Voter ID Wisconsin’s voter ID law (2011 Wisconsin Act 23) was struck down April 29. United States District Judge Lynn Adelman wrote in his decision the law places an undue burden on minorities and the poor and violates the Voting Rights Act. Adelman’s ruling bars enforcement of the law. Governor Scott Walker said last month he could call the legislature into special session if the law was overturned, and State Attorney General J.B. Van Hollen said he will appeal the decision. PROFS registered against AB 7, legislation that became the state’s voter ID law in 2011.

Fall Elections The legislature will experience its largest turnover since the 1970’s. Seven state senators and 22 members of the assembly have announced they will not run for reelection. Legislators must declare non-candidacy by May 23, and nomination papers must be filed by June 2.

The Legislative Reference Bureau has prepared a bulletin on tenure and turnover in the Wisconsin Legislature between 1940 and 2012.

Milwaukee Journal Sentinel on Additional Two-Year Tuition Freeze

The editorial board of the Milwaukee Journal Sentinel offered its opinion on Governor Walker’s proposal to extend the current tuition freeze for two additional years. University of Wisconsin System campuses are currently in the first year of a two-year tuition freeze implemented as part of the 2013-15 biennial budget.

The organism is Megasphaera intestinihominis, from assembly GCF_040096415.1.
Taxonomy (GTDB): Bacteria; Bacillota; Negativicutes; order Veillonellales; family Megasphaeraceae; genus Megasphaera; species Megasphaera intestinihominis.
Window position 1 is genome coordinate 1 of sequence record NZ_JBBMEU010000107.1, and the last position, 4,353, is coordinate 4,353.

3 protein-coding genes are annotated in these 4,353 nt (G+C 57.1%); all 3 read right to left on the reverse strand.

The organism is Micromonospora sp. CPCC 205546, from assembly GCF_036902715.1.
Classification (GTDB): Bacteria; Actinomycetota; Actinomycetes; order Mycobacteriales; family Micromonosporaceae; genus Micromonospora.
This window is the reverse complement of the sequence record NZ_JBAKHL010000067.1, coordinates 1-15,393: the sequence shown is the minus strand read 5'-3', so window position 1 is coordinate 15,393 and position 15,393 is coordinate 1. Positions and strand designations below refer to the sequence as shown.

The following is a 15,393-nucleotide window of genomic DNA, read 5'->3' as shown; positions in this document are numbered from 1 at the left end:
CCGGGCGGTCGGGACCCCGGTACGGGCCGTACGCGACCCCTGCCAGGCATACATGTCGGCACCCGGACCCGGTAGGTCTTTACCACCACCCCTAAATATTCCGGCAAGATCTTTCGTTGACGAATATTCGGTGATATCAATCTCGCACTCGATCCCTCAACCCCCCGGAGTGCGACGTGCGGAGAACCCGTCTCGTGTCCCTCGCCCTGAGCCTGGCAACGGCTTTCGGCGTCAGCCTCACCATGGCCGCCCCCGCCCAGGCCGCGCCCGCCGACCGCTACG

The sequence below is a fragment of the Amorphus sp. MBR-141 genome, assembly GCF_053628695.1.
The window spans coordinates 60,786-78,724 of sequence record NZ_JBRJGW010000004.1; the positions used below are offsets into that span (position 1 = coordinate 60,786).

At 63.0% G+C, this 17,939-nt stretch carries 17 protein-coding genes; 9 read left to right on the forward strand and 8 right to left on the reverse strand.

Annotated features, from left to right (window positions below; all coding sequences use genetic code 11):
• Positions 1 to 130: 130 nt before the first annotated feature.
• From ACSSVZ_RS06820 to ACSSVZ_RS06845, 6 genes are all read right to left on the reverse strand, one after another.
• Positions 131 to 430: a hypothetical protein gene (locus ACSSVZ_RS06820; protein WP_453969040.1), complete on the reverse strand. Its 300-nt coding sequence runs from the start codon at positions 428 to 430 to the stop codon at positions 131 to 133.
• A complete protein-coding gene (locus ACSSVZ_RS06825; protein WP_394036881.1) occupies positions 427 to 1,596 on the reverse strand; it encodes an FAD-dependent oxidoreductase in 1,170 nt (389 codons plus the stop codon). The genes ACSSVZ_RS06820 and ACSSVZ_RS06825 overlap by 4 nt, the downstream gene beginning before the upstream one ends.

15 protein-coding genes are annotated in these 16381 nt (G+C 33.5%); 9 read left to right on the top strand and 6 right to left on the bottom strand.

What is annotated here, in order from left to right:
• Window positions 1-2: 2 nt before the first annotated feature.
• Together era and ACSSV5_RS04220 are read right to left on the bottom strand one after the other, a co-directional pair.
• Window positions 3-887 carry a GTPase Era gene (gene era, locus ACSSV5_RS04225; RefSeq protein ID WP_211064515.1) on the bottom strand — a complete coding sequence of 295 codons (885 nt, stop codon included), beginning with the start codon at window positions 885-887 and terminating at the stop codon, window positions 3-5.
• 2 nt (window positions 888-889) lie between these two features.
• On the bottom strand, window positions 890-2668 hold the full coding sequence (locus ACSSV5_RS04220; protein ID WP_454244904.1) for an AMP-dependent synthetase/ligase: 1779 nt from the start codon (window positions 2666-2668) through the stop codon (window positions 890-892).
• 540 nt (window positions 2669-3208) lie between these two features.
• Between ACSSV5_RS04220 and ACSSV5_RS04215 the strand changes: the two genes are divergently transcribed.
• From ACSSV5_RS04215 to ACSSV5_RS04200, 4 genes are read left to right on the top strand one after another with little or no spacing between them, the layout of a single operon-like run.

The editorial notes that continuing the freeze will be popular with students and their families, but seems opportunistic in an election year. The freeze also raises important questions about how the state intends to fund UW System in the future:

Wisconsin students deserve affordability, but they also deserve a quality education — the kind of education the system has provided throughout its history. And a quality system requires quality faculty, staff and research facilities. Which, in turn, means paying competitive salaries and providing adequate funding for those facilities.

UW System President Ray Cross told the Journal Sentinel last week that he thought an additional one-year tuition freeze might be possible given current financial reserves, but a two-year freeze was unexpected. The editorial concludes that a one-year freeze with greater management flexibilities might have made more sense:

That strikes us as the more prudent option, unless the state is willing to come up with additional funding for the university to maintain affordability and quality for students. What the universities need is greater flexibility from state control — not more, mindless, politicized control. As we asked earlier: What sort of university system does the state want? Let your governor and legislators know.

Your opinion is important. Information on how to contact the governor or your legislators is here.